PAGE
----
I missed this Sullivan post from early this morning, but having seen it now, I'm not sure what Sullivan is calling out. The two pictures show OWS protesters engaging in their protests while conspicuously consuming corporate products, while Tea Party protesters engage in protest while standing/sitting on a street corner that was completely paid for with taxpayer money.
Cesca rants about the false equivalencies present. To me, it's hard to take any of it seriously. We can protest against over-taxation and meddlesome social programs while occupying public property and receiving public funds for health care. We can protest the over-reach of corporations and the obscene wealth inequality that has all but choked the middle class while wearing Izod shirts, using iPhones, and meeting to organize over lattes at Starbucks. It's not the existence of any social programs that has the Tea Party up in arms, although their calls to end or seriously cut entitlement programs are perfectly in line with their tendency to subvert their own personal interests. It's not the existence of corporations that has the OWS movement showing up in growing numbers worldwide.
As a cousin related to me over the weekend on Facebook, her favorite placard at the OWS gathering on Wall Street was one that read, "We're Here, We're Unclear: Get Used to It." The lack of coherency in either Tea Party or OWS messages is not the point. President Obama can rail on and on about the excesses of Wall Street in an eloquent and forceful manner (and he has), but he benefited greatly from corporate and financial sector donations during the 2008 election campaign. Hypocrisy can be rooted out everywhere, easily (see Swaggart, Jimmy or Vitter, David or Haggard, Ted).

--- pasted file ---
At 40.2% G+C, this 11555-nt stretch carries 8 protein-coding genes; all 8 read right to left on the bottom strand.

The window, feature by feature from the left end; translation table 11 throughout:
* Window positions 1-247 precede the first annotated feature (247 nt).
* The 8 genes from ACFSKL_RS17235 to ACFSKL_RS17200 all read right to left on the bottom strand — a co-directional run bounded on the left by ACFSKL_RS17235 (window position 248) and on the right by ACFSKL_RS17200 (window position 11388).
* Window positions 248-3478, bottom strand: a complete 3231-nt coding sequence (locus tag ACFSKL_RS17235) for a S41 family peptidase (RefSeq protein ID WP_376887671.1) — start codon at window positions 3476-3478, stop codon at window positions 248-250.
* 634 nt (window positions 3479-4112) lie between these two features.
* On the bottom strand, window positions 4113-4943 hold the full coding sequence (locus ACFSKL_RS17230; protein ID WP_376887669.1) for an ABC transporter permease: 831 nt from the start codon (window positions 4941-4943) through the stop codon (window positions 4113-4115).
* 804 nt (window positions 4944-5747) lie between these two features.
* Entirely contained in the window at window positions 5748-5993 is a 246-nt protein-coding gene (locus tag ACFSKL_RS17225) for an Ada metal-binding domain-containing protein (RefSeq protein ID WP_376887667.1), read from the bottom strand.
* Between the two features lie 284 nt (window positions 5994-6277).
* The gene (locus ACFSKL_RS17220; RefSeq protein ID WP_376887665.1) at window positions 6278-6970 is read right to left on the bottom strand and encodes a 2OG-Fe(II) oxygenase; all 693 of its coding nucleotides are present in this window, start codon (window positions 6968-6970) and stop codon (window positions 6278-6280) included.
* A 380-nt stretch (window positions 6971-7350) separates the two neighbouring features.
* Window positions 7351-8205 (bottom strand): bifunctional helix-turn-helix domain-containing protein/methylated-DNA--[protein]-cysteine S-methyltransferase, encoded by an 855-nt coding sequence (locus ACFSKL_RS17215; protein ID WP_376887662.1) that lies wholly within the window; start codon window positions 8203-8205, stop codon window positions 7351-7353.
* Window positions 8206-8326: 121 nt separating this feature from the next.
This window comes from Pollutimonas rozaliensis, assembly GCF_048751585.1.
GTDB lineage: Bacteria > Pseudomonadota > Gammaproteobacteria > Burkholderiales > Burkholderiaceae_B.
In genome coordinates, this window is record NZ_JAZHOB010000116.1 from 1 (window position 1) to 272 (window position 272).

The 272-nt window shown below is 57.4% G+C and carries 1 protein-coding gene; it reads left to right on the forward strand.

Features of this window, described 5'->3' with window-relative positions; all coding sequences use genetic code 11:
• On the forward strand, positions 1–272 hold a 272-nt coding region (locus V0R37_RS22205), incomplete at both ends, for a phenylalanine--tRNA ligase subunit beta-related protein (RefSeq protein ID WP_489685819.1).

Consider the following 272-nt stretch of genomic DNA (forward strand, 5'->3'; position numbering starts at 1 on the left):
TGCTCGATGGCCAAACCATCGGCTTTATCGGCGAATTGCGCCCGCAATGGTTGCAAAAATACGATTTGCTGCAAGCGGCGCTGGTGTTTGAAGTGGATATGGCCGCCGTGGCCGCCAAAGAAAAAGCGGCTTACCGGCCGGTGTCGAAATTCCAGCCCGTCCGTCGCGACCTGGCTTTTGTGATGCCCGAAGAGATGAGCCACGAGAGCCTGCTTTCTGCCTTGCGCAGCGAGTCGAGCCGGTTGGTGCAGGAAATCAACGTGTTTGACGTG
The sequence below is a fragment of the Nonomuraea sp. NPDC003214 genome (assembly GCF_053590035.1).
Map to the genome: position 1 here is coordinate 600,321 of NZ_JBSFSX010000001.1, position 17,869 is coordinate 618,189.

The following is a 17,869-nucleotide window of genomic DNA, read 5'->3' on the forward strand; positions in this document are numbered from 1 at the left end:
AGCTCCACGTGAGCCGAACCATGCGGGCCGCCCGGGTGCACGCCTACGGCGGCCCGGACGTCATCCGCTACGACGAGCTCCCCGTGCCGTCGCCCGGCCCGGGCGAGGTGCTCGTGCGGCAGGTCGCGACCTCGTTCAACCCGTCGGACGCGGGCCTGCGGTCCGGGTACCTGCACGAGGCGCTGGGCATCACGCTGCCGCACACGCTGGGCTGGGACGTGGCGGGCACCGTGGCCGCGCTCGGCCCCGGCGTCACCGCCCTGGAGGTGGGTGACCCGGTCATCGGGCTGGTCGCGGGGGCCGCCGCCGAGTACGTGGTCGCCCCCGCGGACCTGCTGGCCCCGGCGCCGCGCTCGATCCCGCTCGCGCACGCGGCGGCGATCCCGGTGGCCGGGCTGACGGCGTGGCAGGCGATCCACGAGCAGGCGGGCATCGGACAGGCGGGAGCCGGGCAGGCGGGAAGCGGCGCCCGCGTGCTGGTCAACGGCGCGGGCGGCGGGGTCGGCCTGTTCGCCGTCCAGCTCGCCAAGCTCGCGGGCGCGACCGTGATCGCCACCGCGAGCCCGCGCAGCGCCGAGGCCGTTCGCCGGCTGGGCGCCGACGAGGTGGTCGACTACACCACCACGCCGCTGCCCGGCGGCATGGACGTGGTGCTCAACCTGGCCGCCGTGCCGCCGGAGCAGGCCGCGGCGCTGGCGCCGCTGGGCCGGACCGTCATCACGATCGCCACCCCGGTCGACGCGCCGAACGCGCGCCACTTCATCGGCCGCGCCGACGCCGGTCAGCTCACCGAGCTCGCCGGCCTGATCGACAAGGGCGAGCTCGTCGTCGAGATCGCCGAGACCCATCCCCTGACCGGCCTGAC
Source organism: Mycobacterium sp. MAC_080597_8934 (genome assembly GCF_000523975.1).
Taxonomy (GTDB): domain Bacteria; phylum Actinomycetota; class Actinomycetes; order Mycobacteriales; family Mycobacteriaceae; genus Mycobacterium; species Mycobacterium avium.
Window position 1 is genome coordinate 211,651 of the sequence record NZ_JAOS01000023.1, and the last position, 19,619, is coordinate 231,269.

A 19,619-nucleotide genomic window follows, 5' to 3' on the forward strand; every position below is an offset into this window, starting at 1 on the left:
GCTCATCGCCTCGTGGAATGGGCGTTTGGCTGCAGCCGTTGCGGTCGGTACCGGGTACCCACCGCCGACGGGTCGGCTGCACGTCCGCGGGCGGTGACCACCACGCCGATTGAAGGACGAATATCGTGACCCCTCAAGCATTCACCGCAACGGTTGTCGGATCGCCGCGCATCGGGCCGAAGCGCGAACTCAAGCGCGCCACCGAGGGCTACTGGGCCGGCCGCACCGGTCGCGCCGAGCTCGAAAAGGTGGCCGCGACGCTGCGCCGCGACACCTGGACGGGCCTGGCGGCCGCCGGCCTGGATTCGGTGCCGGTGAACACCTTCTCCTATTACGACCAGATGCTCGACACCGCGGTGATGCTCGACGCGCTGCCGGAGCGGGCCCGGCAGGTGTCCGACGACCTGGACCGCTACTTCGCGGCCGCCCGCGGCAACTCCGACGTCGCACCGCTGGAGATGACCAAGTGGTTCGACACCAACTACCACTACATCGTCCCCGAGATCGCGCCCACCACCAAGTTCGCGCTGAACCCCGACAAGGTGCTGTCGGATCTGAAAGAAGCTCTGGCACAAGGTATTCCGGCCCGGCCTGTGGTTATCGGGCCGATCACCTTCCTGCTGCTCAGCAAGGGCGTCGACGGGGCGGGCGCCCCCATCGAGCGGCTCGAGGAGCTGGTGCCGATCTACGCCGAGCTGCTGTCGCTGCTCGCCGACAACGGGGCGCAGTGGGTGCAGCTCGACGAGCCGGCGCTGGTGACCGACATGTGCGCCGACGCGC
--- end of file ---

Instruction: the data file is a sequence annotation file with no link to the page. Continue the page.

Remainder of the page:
Instead, let's focus on the fact that people everywhere, from all walks of life, are just pissed off. I'll spend all day ranting about the Tea Party's racism, or the fact that they are willing pawns of the moneyed class trying to sow seeds of discord loud enough to distract from their efforts to enrich themselves. I'll also get on the case of the OWS crowd for being painfully unclear and lacking in resources when their opponents are painfully articulate and resourceful. But their rights to protest are not unclear.
Another Facebook friend posted an epic rant by MSNBC anchor Dylan Ratigan from last week, which hit the nail on the head. The real enemy is not the Tea Party over there, and it's not the anti-capitalist mobs over here. It's the unholy alliance between the moneyed class and our politicians at every level of government. Eisenhower warned us about the military/industrial complex, but he had it only half-right. It doesn't matter if it's the medical/government complex, or the union/Democratic complex. The focus is on the money, the money, the money. As Ratigan shouted, "We have a bought Congress!" We need to get private money out of politics once and for all, because it is largely the people with the most money who contribute the most to the most influential and powerful politicians. Do we want action on taxation, healthcare, financial reforms, and the like? Hell yes. Well, so long as the law allows for rich corporations to give to political candidates with full anonymity and with the equal protection afforded to human beings, we're not going to end this problem. Ideally, what we need is one candidate to stand up and proclaim that he/she will from this point forward not take another red cent from private sources but will finance his/her campaign from public funds. He/she may not win, but if enough attention can be given to that candidate, the message might spread. It has to be organic, and it has to be honest, and it has to be resonant with Americans who are pissed off.
Private money has wrested power in this country away from all the people and given it back to the rich white landowners originally vested with electoral rights per the Constitution. Time to reassert our rights.